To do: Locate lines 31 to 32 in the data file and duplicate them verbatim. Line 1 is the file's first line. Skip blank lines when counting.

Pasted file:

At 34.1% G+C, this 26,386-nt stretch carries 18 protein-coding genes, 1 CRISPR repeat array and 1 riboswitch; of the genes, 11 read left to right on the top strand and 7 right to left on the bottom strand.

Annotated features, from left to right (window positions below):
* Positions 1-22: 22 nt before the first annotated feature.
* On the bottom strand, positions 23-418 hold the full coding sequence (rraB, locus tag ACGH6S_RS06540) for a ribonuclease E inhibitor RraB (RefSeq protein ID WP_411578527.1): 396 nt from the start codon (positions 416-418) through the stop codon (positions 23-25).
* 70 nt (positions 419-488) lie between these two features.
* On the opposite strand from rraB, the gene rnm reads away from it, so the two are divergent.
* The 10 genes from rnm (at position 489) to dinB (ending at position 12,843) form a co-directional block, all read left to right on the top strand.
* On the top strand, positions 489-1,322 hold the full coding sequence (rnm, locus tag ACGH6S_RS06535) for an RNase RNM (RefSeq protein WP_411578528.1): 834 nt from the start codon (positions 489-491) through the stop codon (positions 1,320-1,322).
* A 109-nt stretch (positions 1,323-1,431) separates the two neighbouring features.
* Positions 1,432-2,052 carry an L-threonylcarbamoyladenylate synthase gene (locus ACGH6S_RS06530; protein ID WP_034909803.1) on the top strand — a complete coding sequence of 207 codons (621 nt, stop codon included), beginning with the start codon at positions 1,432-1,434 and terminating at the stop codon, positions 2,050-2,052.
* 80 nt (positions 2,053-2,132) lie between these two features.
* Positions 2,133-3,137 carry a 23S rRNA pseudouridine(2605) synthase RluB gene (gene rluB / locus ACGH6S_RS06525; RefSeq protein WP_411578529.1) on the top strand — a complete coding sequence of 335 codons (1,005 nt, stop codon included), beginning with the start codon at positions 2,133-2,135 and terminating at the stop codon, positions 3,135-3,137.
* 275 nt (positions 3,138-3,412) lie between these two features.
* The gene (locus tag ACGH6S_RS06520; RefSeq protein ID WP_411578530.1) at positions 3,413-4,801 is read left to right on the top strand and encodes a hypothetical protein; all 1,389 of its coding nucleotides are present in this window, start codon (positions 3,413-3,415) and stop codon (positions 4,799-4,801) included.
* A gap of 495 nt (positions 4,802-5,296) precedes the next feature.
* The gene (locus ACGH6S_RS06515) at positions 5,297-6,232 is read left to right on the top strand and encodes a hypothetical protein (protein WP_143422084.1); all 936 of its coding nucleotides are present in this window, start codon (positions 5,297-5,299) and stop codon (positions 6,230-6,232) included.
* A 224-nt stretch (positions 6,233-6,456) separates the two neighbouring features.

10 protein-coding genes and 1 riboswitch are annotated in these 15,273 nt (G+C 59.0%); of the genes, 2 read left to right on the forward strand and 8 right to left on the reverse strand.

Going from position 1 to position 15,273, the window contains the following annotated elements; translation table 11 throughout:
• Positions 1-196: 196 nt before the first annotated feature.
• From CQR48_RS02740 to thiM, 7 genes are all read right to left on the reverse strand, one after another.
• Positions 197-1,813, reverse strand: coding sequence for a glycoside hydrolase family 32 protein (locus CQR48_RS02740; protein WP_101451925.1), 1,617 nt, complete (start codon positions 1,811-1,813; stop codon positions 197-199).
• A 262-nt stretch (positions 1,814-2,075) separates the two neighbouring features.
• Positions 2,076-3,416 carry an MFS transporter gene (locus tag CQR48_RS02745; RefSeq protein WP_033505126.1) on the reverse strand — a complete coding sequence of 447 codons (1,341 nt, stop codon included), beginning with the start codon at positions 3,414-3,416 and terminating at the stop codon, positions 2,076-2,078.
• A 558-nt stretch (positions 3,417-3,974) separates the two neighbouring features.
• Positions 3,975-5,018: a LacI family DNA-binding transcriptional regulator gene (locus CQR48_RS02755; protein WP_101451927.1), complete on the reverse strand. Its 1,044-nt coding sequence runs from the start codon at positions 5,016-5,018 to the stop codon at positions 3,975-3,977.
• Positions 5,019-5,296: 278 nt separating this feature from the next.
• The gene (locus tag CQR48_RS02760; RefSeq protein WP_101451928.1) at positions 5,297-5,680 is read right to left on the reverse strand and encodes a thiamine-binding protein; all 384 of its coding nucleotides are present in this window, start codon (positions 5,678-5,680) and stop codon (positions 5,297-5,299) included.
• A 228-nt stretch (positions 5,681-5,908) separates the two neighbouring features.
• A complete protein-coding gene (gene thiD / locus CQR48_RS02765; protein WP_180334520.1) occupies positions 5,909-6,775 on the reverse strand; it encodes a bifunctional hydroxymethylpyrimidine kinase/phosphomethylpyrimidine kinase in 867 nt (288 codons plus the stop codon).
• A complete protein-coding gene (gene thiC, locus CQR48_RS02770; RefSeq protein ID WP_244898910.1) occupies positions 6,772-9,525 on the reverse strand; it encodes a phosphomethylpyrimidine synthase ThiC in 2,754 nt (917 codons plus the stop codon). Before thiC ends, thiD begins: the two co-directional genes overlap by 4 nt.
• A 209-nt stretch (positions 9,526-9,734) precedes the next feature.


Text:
• A complete protein-coding gene (gene thiC, locus CQR48_RS02770; RefSeq protein ID WP_244898910.1) occupies positions 6,772-9,525 on the reverse strand; it encodes a phosphomethylpyrimidine synthase ThiC in 2,754 nt (917 codons plus the stop codon). Before thiC ends, thiD begins: the two co-directional genes overlap by 4 nt.
• A 209-nt stretch (positions 9,526-9,734) precedes the next feature.